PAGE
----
- From Salford to Jericho – A verse drama for BBC Radio 4.
- To Bahia and Beyond – Five travelogue features in verse with Glyn Maxwell from Brazil and the Amazon for BBC Radio 3.
- The Bayeux Tapestry – A six part dramatisation, with Geoff Young, for BBC Radio 3.
- Saturday Night (1996) - Century Films/BBC TV
- A Tree Full of Monkeys (2002) – commissioned by BBC Radio 3, with Zoviet France.
- The Odyssey (2004) – A three-part dramatisation for BBC Radio 4.
- Writing the City (2005) – commissioned by BBC Radio 3.
- Sir Gawain and the Green Knight (2010) - BBC documentary
- Gods and Monsters - Homer's Odyssey (2010) - BBC documentary
- The Making of King Arthur (2010) - BBC documentary
- The Pendle Witch Child (2011) - BBC documentary, examining the role of Jennet Device in the Pendle Witch Trials
- Black Roses: The Killing of Sophie Lancaster (2011), consisting of poems telling the story of Sophie Lancaster's life, together with the personal recollections of her mother.
- The Last Days of Troy (2015) - A two part dramatisation for BBC Radio 4.
- "Biography » Simon Armitage - The Official Website". www.simonarmitage.com.<templatestyles src="Module:Citation/CS1/styles.css"></templatestyles>
- "Simon Armitage: 'Witty and profound' writer to be next Poet Laureate". BBC News. 10 May 2019. Retrieved 10 May 2019.<templatestyles src="Module:Citation/CS1/styles.css"></templatestyles>
- Flood, Alison (19 June 2015). "Simon Armitage wins Oxford professor of poetry election". The Guardian. London. Retrieved 19 June 2015.<templatestyles src="Module:Citation/CS1/styles.css"></templatestyles>
- "Simon Armitage - British Council Literature". Literature.britishcouncil.org. Retrieved 22 September 2014.<templatestyles src="Module:Citation/CS1/styles.css"></templatestyles>
- "Results for England & Wales Births 1837-2006". Search.findmypast.co.uk. Retrieved 22 September 2014.<templatestyles src="Module:Citation/CS1/styles.css"></templatestyles>
- "Pennine Way activities on Armitage's website". Simonarmitage.com. Retrieved 22 September 2014.<templatestyles src="Module:Citation/CS1/styles.css"></templatestyles>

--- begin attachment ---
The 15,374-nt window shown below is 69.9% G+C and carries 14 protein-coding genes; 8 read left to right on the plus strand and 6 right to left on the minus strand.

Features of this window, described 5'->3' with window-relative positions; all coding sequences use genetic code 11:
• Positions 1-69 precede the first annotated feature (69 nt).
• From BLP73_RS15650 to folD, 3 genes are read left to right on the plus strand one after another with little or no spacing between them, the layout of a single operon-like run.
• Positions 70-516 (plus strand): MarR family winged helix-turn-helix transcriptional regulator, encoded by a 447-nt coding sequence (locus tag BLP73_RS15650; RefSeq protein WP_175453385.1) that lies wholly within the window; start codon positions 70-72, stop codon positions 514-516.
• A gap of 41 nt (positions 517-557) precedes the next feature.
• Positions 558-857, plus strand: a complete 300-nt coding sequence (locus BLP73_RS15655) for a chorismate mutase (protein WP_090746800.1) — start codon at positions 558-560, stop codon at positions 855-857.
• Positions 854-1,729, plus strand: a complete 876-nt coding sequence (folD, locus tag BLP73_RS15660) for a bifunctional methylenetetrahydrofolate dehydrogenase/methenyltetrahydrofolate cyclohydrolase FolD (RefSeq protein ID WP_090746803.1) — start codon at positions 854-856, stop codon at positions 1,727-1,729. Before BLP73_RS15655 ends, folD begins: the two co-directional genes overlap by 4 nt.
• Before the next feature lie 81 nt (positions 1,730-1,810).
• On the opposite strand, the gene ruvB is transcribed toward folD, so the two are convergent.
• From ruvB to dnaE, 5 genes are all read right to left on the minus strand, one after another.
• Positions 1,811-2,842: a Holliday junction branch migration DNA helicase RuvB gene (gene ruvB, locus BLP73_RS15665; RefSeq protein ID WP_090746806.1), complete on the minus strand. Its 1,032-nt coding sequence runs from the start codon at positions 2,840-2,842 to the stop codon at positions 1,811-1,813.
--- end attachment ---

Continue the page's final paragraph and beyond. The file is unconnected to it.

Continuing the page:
- Ogden, Rachael (June 2001). "Preview: Simon Armitage". The North Guide. UK: North Guide: 27. ISSN 1470-4153.
- "All Points North". BookCrossing.com. Retrieved 22 September 2014.<templatestyles src="Module:Citation/CS1/styles.css"></templatestyles>
- "BBC Four - Sir Gawain and the Green Knight". BBC Online. 17 August 2010. Retrieved 6 February 2013.<templatestyles src="Module:Citation/CS1/styles.css"></templatestyles>
- "The Last Days of Troy by Simon Armitage starring Lily Cole / Shakespeare's Globe". Shakespearesglobe.com. Retrieved 7 March 2014.<templatestyles src="Module:Citation/CS1/styles.css"></templatestyles>
- "Shell Connections at the National". Peter Lathan. 2004. Retrieved 3 April 2008.<templatestyles src="Module:Citation/CS1/styles.css"></templatestyles>
- The London Gazette: . 12 June 2010.
- Profile, stanzastones.co.uk; accessed 11 May 2015.
- Alison Flood (23 October 2012). "TS Eliot prize for poetry announces 'fresh, bold' shortlist". The Guardian. Retrieved 23 October 2012.<templatestyles src="Module:Citation/CS1/styles.css"></templatestyles>
- "Mad, Wild, Hurling Tales of Odysseus' Journey". The New York Times. Retrieved 22 September 2014.<templatestyles src="Module:Citation/CS1/styles.css"></templatestyles>
- "Sir Gawain and the Green Knight (BBC Documentary)". YouTube. Retrieved 6 February 2013.<templatestyles src="Module:Citation/CS1/styles.css"></templatestyles>
- Ian Gregson, Simon Armitage, Salt Modern Poets Series: Salt, Cambridge, 2011.
- Jeremy Noel-Tod, "Profile: Simon Armitage". Areté 4, Winter 2000, pp. 31–49.
- "Simon Armitage: 'It's not poetry, it's a midlife crisis'". The Guardian. 29 July 2001. Retrieved 8 August 2015.<templatestyles src="Module:Citation/CS1/styles.css"></templatestyles>
- "Simon Armitage: 'I'm quite boyish in my outlook'". The Independent. 18 December 2009. Retrieved 18 December 2009.<templatestyles src="Module:Citation/CS1/styles.css"></templatestyles>
- Franks, Alan (22 April 2010). "Simon Armitage: 'They're poems because I say they are'". The Times. Retrieved 11 July 2015.<templatestyles src="Module:Citation/CS1/styles.css"></templatestyles>
- De Freytas-Tamura, Kimiko (10 July 2015). "Simon Armitage, Oxford Poetry Professor, Finds Inspiration in the Mundane". New York Times. Retrieved 11 July 2015.<templatestyles src="Module:Citation/CS1/styles.css"></templatestyles>
- Simon Armitage at British Council: Literature
- Poetry Archive Biography, interviews, poems and audio files. Accessed 2010-02-22
- Guardian interview (07/2001) Accessed 2010-02-22
- Simon Armitage Official Site Accessed 2010-02-22
- Independent Interview Sunday, 21 September 1997 Accessed 2010-02-22
- BBC Interview (03/2004) Accessed 2010-02-22
- Griffin Poetry Prize 2006 keynote speech, including audio clip Accessed 2010-02-22
- Sonnets.org interview (01/2002) Accessed 2010-02-22
- Frangoul, Anmar (23 May 2010). "The deadly serious poet's society". The Sunday Times.<templatestyles src="Module:Citation/CS1/styles.css"></templatestyles>